DCSIMG

Edinburgh-Glasgow rail upgrade cost rises by £90m

Glasgow's Queen Street is to be redeveloped. Picture: TSPL

Glasgow's Queen Street is to be redeveloped. Picture: TSPL

  • by MARK McLAUGHLIN
 

The cost of improving rail ­travel between Glasgow and ­Edinburgh has risen by more than £90 million due largely to an expanded redevelopment of Queen Street Station, the ­transport minister announced yesterday.

Contracts have been awarded for the Edinburgh to Glasgow improvement programme (Egip), which has risen in cost from £650m to £741.5m.

Much of the extra money will be spent lengthening platforms at Queen Street for longer trains to meet passenger demand and integrating the station with Buchanan Galleries shopping centre.

Egip was announced in 2009 to improve reliability, capacity and journey times between ­Scotland’s two biggest cities.

The Queen Street redevelopment, which has more than doubled in price from £49m to £120m, is not expected to ­contribute to cutting journey times, but will add to the “accessibility and ambiance” of the station and wider public realm, according to a full business case by consultants Ernst & Young.

The cost of electrifying the line via Falkirk to make trains faster has been cut by a fifth to £248m. Land, infrastructure and contingency costs have also been adjusted.

Transport minister Keith Brown said: “I welcome the contract award on the core electrification of the route and the hundreds of jobs this will support.

“This announcement represents another hugely important milestone in the delivery of Egip and shows that we are pressing ahead with the improvements which will give Scotland a railway fit for the future.

“Passengers will experience the benefits of a faster, more comfortable and more efficient railway. But the whole of Scotland will also enjoy the boost to our economy and environment.

“Since I announced the first phase of Egip in July 2012, we have further developed the original scope to include an even greater transformation of Glasgow Queen Street station and I am pleased to announce the publication of the Egip ­business case which takes that into ­account.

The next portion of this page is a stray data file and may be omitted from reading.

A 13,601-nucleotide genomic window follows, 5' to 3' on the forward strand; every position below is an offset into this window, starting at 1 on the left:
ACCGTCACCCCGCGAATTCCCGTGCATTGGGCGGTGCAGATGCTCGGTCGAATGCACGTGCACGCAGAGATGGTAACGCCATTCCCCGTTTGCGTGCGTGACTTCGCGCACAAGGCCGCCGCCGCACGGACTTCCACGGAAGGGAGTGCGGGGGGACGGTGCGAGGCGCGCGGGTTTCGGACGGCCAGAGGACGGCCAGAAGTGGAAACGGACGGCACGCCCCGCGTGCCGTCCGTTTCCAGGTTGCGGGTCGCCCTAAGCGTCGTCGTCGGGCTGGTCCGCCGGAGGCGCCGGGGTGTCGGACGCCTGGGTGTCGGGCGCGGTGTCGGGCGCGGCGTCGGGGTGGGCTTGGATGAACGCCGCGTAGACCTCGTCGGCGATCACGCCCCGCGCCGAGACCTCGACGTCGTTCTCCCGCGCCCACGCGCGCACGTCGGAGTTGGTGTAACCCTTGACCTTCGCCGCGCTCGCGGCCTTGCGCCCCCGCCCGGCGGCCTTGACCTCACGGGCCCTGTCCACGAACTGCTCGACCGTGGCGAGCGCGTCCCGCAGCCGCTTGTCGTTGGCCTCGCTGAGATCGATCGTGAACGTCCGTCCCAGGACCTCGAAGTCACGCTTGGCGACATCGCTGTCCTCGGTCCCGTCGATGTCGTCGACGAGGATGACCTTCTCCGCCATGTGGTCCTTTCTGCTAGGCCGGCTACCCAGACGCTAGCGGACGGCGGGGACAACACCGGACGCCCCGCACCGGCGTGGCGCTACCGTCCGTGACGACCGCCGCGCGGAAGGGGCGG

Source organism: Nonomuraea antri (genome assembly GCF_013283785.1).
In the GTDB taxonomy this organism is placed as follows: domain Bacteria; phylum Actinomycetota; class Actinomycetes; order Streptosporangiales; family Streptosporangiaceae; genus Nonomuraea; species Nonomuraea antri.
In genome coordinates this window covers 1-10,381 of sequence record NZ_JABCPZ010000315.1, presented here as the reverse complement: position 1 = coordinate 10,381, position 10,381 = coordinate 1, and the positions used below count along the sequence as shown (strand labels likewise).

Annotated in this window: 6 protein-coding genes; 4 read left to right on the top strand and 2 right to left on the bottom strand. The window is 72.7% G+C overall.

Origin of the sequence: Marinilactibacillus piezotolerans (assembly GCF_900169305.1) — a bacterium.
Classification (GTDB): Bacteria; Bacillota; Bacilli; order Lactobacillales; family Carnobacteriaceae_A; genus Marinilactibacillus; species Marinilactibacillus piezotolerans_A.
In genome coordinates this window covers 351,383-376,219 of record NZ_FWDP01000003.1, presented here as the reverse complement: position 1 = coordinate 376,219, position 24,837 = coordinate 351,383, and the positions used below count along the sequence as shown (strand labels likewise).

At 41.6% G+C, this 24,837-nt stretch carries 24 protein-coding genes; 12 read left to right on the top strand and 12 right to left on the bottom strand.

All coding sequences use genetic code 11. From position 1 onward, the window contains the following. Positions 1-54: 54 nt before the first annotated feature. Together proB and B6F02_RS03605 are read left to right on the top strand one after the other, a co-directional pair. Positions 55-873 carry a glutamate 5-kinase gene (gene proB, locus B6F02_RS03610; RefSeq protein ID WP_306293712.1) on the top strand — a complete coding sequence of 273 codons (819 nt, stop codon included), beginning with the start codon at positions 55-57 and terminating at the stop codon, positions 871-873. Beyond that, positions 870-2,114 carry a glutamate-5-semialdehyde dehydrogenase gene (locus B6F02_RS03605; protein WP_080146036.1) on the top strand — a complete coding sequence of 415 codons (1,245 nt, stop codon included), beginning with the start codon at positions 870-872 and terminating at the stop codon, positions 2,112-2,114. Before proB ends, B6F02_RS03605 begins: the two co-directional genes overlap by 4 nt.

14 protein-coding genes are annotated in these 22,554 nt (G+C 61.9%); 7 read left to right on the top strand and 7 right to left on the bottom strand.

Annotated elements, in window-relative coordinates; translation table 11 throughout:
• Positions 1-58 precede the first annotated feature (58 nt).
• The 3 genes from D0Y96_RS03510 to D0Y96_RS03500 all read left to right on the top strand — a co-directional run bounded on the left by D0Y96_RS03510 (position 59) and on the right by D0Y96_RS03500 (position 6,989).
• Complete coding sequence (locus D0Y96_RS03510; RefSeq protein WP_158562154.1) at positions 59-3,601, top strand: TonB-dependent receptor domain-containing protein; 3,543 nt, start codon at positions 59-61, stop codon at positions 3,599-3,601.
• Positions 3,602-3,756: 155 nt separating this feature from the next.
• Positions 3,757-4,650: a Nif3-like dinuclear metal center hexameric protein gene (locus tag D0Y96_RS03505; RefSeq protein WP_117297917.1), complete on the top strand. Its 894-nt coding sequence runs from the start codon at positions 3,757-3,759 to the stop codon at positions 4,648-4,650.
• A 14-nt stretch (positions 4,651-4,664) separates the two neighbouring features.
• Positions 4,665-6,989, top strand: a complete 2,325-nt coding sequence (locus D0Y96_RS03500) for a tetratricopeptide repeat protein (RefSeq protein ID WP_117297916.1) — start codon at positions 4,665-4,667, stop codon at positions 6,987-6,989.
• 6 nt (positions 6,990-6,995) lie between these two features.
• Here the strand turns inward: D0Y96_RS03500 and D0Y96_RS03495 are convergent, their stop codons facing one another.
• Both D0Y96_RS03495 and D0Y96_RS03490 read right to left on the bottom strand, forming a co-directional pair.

“This prudent and comprehensive assessment of the investment case for Egip demonstrates substantial benefit for Scotland and its rail users, and that the first phase can be delivered on time and on budget.”

Egip was a key transport priority in the SNP’s manifesto for government in 2011, which pledged to deliver “services of just over half an hour” at a cost of about £1 billion.

Mr Brown hailed “hundreds of millions of savings for the public purse” when the cost was cut to £650m in a 2012 strategic review, which recommended a phased introduction of reduced journey times to make Egip’s goals “more affordable and achievable”.

Journeys of at least 42 minutes, rising to 44 minutes at peak time, are now expected by 2019 and shorter 37-minute journeys are expected by 2025, according to the full business case.

Labour transport spokesman Mark Griffin said: “While the publication of this business case is better late than never, I am still baffled as to how Keith Brown can claim this project is ‘on track’ and ‘charging ahead’ when it has been delayed and scaled back ­almost beyond recognition.”

And Conservative transport spokesman Alex Johnstone said: “The Scottish Government has already scaled back on their ­original plans for Egip.

“Now, we find the costs rising to almost three-quarters of a ­billion pounds for a project completely lacking in ambition.

“For frustrated passengers, the prospect of having to wait almost a decade for real ­reductions in journey times – on what is supposed to be ­Scotland’s ­flagship rail service – is a real blow.”

 

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